- Hypersensitivity reactions [see Warning and Precautions (5.1) ]
- Clostridium difficile -associated diarrhea [see Warnings and Precautions (5.2) ]
- Direct Coombs’ Test Seroconversion [see Warnings and Precautions (5.3) ]
- Seizure Potential [see Warnings and Precautions (5.4) ]
- Effect on Prothrombin Activity [see Warnings and Precautions (5.5)]
- Development of Drug-Resistant Bacteria [see Warnings and Precautions (5.6)]
6.1 Clinical Trials Experience
Because clinical trials are conducted under widely varying conditions, adverse reaction rates observed in the clinical trials of a drug cannot be directly compared to rates in the clinical trials of another drug and may not reflect the rates observed in practice.
In clinical trials, the most frequent adverse reaction was diarrhea. Nausea and vomiting, dyspepsia, gastritis, and abdominal pain have also occurred. As with penicillins and other cephalosporins, transient hepatitis and cholestatic jaundice have been reported.
Other reactions have included hypersensitivity reactions, genital and anal pruritus, genital candidiasis, vaginitis and vaginal discharge, dizziness, fatigue, headache, agitation, confusion, hallucinations, arthralgia, arthritis, and joint disorder. Reversible interstitial nephritis has been reported. Eosinophilia, neutropenia, thrombocytopenia, hemolytic anemia, and slight elevations in aspartate transaminase (AST) and alanine transaminase (ALT) have been reported.
In addition to the adverse reactions listed above that have been observed in patients treated with cephalexin, the following adverse reactions and other altered laboratory tests have been reported for cephalosporin class antibacterial drugs:
Other Adverse Reactions: Fever, colitis, aplastic anemia, hemorrhage, renal dysfunction, and toxic nephropathy.
Altered Laboratory Tests: Prolonged prothrombin time, increased blood urea nitrogen (BUN), increased creatinine, elevated alkaline phosphatase, elevated bilirubin, elevated lactate dehydrogenase (LDH), pancytopenia, leukopenia, and agranulocytosis.
7 DRUG INTERACTIONS
Administration of cephalexin with metformin results in increased plasma metformin concentrations and decreased renal clearance of metformin.
Careful patient monitoring and dose adjustment of metformin is recommended in patients concomitantly taking cephalexin and metformin [see Clinical Pharmacology (12.3) ].
The renal excretion of cephalexin is inhibited by probenecid. Co-administration of probenecid with cephalexin is not recommended.
7.3 Interaction with Laboratory or Diagnostic Testing
A false-positive reaction may occur when testing for the presence of glucose in the urine using Benedict’s solution or Fehling’s solution.
8 USE IN SPECIFIC POPULATIONS
There are no adequate and well-controlled studies in pregnant women. Because animal reproduction studies are not always predictive of human response, this drug should be used during pregnancy only if clearly needed.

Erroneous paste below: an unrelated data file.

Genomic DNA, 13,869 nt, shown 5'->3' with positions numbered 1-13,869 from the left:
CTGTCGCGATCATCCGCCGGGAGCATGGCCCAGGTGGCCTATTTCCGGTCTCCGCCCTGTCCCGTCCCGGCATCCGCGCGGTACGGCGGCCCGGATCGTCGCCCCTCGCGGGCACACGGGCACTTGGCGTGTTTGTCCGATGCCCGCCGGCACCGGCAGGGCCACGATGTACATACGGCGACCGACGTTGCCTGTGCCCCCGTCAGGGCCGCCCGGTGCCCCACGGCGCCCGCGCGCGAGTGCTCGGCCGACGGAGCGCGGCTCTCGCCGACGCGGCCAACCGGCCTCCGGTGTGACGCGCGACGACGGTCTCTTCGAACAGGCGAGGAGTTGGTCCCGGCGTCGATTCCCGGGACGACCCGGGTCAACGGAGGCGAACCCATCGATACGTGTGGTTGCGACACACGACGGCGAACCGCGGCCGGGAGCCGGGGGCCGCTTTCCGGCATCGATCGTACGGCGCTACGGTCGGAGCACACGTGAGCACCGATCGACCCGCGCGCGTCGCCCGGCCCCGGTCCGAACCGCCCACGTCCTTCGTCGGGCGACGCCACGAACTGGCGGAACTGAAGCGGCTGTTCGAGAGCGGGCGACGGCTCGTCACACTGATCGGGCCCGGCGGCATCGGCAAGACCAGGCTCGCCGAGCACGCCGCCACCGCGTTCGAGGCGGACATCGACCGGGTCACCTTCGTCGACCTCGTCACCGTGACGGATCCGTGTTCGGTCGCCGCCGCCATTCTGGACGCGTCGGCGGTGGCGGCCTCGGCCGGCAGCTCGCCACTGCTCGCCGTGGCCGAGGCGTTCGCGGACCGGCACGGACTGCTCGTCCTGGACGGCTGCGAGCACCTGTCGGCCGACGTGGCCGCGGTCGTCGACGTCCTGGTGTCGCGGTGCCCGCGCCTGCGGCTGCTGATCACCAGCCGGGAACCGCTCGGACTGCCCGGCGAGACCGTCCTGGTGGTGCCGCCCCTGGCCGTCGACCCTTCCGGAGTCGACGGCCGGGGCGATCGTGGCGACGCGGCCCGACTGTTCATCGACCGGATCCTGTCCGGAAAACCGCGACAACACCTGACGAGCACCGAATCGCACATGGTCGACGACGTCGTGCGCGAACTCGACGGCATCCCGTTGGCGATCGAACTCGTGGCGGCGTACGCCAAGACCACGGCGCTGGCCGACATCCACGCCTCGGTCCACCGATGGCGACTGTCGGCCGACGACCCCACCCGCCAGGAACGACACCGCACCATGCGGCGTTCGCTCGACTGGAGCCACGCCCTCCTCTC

Reproduction studies have been performed on mice and rats using oral doses of cephalexin monohydrate 0.6 and 1.5 times the maximum daily human dose (66 mg/kg/day) based upon body surface area basis, and have revealed no evidence of impaired fertility or harm to the fetus.
8.3 Nursing Mothers
Cephalexin is excreted in human milk. Caution should be exercised when cephalexin is administered to a nursing woman.
8.4 Pediatric Use
The safety and effectiveness of cephalexin in pediatric patients was established in clinical trials for the dosages described in the dosage and administration section [see Dosage and Administration (2.2) ].
8.5 Geriatric Use
Of the 701 subjects in 3 published clinical studies of cephalexin, 433 (62%) were 65 and over. No overall differences in safety or effectiveness were observed between these subjects and younger subjects, and other reported clinical experience has not identified differences in responses between the elderly and younger patients.
This drug is substantially excreted by the kidney, and the risk of toxic reactions to this drug may be greater in patients with impaired renal function. Because elderly patients are more likely to have decreased renal function, care should be taken in dose selection [see Warnings and Precautions (5.4) ].
8.6 Renal Impairment
Cephalexin should be administered with caution in the presence of impaired renal function (creatinine clearance < 30 mL/min, with or without dialysis). Under such conditions, careful clinical observation and laboratory studies renal function monitoring should be conducted because safe dosage may be lower than that usually recommended [see Dosage and Administration (2.3) ].